Reviewed by George Basler
The latest KNOW Theatre production is entitled Provocative, Pointed and Purely Funny: An Evening with Edward Allan Baker, and that pretty much sums up what audiences will experience.
Black humor, social commentary and heartache are on full display in Baker’s three one-act plays , which opened this past weekend (April 7-9) and will run for two more weekends.
While the plays are uneven, powerful performances by a first-rate cast make for a compelling evening.
Baker, whose lengthy resume includes 14 one-act plays, is currently chair of the playwriting component of The Actors Studio Drama School MFA Program at Pace University. But his roots go back to Providence, Rhode Island, where he grew up in a working-class, Italian/Irish-English family. The three plays, being staged by KNOW Theatre, all feature working-class characters living lives of quiet, and not so quiet, desperation.
Dolores, the first play of the evening, is arguably Baker’s best known work. Tony Award-winning actor Joan Allen was in the original cast, and the play has been performed all over the world.
The slice-of-life drama features two sisters: Dolores (Amoreena Wade), a desperate, emotionally unstable woman trying to escape her abusive husband, and Sandra (Joanna Patchett), who reluctantly hides Dolores in her working-class apartment.
The two women argue — sometimes humorously, sometimes pointedly — as dark family secrets get revealed.
The play, as directed by Tim Gleason, KNOW’s artistic director, is a wrenching experience. Baker successfully mixes dark moments with moments of brittle humor. The tension builds to an ending that is truly jarring.
Both Wade and Patchett give strong performances while dealing with the characters’ Rhode Island accents.
Wade, who has the pivotal role, effectively catches Dolores’ manic instability and regret without ever going over the top. Especially poignant are the moments when the character remembers traumatic childhood abuse the scars from which have never really healed.
As Sandra, Patchett does a masterful job in slowly revealing the character’s own emotional heartache that she struggles to keep hidden under a veneer of toughness and self-delusion.
The second play of the evening, Up, Down, Strange, Charmed, Beauty and Truth, also takes place in a working-class apartment in Providence. The action centers on two teenage sisters (Katelyn Rundell and Jessica Nogaret) who work to recruit their down-on his-heels uncle (Gleason, doing double duty) to help them escape from their drug-addicted, violent mother (who is never seen on stage).
The play, ably directed by Josh Sedelmeyer, is another slice-of-life drama that contains many strong moments. However, it lacks the visceral power of Dolores, possibly because it’s overloaded with plot twists. Some of these twists seem contrived.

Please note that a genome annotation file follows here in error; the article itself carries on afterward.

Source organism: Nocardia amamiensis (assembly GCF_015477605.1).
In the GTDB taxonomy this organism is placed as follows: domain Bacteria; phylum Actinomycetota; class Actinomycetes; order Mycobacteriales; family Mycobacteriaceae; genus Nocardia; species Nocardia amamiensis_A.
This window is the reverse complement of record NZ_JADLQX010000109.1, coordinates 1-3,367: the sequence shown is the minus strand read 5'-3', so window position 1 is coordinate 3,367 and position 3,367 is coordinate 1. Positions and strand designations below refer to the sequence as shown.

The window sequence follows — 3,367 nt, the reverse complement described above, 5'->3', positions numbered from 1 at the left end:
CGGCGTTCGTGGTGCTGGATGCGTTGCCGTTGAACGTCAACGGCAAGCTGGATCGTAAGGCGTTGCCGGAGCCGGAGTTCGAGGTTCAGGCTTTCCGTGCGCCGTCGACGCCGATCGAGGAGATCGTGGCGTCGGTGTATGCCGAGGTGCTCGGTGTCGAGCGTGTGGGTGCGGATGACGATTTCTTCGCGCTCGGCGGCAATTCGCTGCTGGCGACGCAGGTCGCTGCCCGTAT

There’s no quarrel with the acting, however. Rundell, Nogaret and Gleason are all first rate, bringing shading and nuances to their emotionally wounded characters.
After two emotional intense plays, Mafia on Prozac ends the evening on a humorous note. The play features two aging hitmen (Nick DeLucia and Nick Ponterio) who experience a midlife crisis while waiting to throw their latest victim, bundled in a canvas sack, off a pier into the ocean.
The pair engage in a rambling philosophical discussion while the man in the sack (Duncan Lyle) begs to be thrown into the ocean so he doesn’t have to keep listening to their blathering.
Along the way, Baker touches on issues of friendship, and whether life is a matter of choice or chance. It’s all pretty opaque and lost me about halfway through. Still, Mafia on Prozac has many funny moments and is quite enjoyable. My advice is not to overthink the play; just enjoy the funny moments.
DeLucia and Ponterio make a stellar team. Their comic timing is spot on, and they seem to be having a ball playing their roles. That being said, Lyle comes close to stealing the play as the potential victim who would rather die than continue to be “tortured” by the hitmen’s musings.
Baker is a playwright I had never heard of before KNOW Theatre’s production, but his work is certainly interesting. Dolores, especially, is a play I won’t soon forget.
IF YOU GO: Provocative. Pointed and Purely Funny: An Evening with Edward Allan Baker will be performed through April 23 at KNOW Theatre, 74 Carroll St., Binghamton. Performances are 8 p.m. Fridays and Saturdays and 3 p.m. Sundays. Tickets are $20 ($18 for seniors, $15 for students). Go online to www.knowtheatre.org or call 724-4341.
There will be a pay-what-you-can performance at 8 p.m. today (Thursday, April 13).
KNOW Theatre stages provocative evening
Reviewed by George Basler